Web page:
I led a redesign of Outlook for iOS, Microsoft's flagship mobile app. The goal was a design that could reinforce the Outlook brand and be instantly recognizable on a device, while also feeling cohesive and familiar on iOS. We updated the Navbar to introduce bolder typography, a more tangible Focused/Other switch, the synonymous blue brand colour of Outlook, and an avatar which doubled as an affordance to the left-nav while also displaying account selection. This new navbar design extended across the three hubs of the app—Mail, Search, and Calendar.
As part of the redesign we also updated the styling of the mail item. We introduced avatars that made for a modern and personal conversation experience, and updated the styling of the TXP cards (that represent inline events and services) to make them more explicit in the message list. We worked tirelessly to design an experience that scaled to iPad, all forms of landscape, and the many different languages supported within Outlook Mobile.
I also worked closely with our marketing and art teams to create visuals for the announcement of the redesign. Typically handled by a third-party, the feature crew saw this as an opportunity to take back these responsibilities in order to push something more highly refined and polished. These assets were used for the press announcement and on social media.
Through research, we found that people who customised their swipe action used the feature more often, and in turn, triaged their mailboxes more effectively. The problem was that usage was being affected by a combination of a default action—Schedule—that wasn’t being used, and a customisation option that was hidden deep in the settings panel.
The solution was to replace the 'Schedule' option with a customisation UX that appeared in the context of the user swiping for the first time, allowing for quick and meaningful setup. We intentionally landed the user on the higher-level `Swipe Options` page so they had increased awareness that both swipe directions were customisable.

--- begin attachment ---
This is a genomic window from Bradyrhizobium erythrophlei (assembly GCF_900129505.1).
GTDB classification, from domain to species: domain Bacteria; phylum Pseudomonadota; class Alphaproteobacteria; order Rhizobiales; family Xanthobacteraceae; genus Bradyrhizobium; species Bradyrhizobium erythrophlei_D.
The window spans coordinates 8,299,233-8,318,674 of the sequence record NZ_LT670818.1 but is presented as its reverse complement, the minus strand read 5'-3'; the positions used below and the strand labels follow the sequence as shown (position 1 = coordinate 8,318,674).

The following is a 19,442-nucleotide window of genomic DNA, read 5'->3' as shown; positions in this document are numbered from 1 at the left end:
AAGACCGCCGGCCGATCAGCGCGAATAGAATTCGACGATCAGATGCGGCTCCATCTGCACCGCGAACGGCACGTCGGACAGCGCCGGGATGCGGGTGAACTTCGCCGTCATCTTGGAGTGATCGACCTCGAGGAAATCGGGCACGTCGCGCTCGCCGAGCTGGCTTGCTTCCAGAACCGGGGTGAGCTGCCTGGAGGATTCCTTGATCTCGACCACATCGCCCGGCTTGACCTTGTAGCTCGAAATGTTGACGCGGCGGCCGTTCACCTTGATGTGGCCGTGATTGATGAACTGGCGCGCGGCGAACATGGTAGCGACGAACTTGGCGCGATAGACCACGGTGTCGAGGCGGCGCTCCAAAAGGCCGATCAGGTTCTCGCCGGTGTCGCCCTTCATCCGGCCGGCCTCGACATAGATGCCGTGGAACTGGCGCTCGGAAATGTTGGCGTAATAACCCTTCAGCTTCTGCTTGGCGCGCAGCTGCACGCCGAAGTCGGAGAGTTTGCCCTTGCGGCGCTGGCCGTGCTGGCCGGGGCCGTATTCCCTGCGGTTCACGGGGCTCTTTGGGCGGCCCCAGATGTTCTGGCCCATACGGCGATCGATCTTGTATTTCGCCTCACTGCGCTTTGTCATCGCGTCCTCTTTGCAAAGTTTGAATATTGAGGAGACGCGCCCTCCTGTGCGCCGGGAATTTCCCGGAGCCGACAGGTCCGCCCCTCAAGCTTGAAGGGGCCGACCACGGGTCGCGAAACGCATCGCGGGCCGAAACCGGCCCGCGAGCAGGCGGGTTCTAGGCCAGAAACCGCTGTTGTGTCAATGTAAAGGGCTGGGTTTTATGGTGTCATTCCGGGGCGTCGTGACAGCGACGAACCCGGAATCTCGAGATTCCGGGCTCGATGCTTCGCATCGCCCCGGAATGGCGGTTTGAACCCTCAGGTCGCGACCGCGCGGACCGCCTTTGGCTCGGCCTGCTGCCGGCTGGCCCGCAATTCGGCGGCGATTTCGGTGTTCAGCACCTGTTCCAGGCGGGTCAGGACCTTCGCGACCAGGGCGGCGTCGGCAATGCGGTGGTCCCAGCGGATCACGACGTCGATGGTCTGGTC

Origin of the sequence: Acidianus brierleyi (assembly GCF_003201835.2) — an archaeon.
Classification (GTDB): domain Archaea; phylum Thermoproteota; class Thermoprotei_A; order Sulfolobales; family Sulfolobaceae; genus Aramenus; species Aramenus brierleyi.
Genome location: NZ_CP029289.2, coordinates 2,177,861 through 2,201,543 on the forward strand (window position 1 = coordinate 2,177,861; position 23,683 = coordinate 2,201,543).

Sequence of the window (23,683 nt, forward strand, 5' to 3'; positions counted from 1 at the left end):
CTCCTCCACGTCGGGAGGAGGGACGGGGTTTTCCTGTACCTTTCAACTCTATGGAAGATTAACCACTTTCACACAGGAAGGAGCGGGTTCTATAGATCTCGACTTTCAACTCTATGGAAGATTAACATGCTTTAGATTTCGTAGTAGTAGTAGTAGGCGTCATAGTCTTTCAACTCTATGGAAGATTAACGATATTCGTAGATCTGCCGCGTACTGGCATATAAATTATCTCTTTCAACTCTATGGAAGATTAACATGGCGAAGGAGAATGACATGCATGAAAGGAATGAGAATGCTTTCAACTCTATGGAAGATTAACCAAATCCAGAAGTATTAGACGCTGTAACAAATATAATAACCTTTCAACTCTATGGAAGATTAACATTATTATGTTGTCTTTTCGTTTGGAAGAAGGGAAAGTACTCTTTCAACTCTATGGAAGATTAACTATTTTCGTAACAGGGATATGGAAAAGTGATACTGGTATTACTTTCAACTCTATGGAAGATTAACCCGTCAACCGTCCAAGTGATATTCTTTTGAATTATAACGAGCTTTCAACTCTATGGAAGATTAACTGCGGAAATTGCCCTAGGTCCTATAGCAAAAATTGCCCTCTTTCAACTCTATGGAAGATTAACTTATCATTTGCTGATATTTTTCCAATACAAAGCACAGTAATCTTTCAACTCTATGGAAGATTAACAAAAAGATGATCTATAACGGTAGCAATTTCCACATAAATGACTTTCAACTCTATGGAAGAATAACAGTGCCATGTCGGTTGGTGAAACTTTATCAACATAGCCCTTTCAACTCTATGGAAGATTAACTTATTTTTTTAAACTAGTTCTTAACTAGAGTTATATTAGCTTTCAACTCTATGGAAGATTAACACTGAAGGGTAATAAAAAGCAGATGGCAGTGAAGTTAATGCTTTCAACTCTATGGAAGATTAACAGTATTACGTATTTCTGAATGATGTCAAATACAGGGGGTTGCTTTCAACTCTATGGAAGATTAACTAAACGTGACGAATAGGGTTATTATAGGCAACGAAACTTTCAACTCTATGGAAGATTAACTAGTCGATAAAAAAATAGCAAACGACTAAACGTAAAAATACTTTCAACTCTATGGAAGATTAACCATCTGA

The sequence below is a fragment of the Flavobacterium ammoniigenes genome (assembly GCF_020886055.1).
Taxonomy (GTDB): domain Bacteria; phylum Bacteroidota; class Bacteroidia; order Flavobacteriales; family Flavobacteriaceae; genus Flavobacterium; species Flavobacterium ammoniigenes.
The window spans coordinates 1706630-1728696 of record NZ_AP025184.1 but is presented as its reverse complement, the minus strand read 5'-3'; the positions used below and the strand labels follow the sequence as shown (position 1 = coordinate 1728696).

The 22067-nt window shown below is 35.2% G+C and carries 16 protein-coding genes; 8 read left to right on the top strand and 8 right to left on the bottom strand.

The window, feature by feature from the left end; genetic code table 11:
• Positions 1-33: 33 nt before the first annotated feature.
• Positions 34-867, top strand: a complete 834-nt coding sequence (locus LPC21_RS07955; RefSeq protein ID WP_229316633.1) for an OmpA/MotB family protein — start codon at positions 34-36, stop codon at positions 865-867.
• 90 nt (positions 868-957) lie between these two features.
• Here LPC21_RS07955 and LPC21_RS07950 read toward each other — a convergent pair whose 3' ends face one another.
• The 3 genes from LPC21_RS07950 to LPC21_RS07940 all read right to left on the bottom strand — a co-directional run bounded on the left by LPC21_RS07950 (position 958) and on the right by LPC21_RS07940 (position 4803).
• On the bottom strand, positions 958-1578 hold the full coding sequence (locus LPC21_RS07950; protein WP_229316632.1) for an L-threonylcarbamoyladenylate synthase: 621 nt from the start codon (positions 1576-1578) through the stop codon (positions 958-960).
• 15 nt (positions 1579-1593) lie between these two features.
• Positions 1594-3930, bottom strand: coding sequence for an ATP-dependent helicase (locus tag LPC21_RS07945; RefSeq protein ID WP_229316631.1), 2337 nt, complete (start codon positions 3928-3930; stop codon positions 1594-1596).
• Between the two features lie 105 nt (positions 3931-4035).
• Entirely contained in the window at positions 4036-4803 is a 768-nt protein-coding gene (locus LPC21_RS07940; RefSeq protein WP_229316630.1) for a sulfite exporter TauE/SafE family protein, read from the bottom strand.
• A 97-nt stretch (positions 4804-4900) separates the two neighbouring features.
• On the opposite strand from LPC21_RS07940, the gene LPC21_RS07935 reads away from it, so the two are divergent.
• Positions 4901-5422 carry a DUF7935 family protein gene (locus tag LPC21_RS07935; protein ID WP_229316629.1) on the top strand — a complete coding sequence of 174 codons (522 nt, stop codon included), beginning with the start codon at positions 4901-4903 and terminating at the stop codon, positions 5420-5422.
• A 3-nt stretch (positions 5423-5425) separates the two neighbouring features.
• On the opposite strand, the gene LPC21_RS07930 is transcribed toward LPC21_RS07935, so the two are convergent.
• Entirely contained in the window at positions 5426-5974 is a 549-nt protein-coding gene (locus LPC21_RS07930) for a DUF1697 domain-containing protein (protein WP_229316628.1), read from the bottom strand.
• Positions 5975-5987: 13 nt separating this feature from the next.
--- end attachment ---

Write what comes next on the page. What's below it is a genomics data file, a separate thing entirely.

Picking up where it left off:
We also took the opportunity to give the visuals a refresh. We sweat the details on this one, introducing animations and haptic feedback when the threshold hit, subtle shadows to create depth, and rounded corners on the cell that animated based on the distance of the swipe.
Using my deep knowledge of the Android platform I ported over multiple features that were initially ideated on on iOS to Outlook for Android, owning the core visual and interaction design of the app.
One of these features was the "Zero Query" search experience for Android. This change placed search as more central part of the Outlook experience and leveraged Microsoft intelligence to proactively suggest relevant contacts and files, as well as showcasing upcoming events like flight and hotel reservations—all before the user needs to type out their query.
I also maintained the design system for the platform. This was a collection of UI components and symbols, built in Sketch, that helped partners design features for Android faster and in a more consistent manner. This design system was translated directly into code, so I worked closely with our development team to make sure any additions and changes to the system were clearly communicated.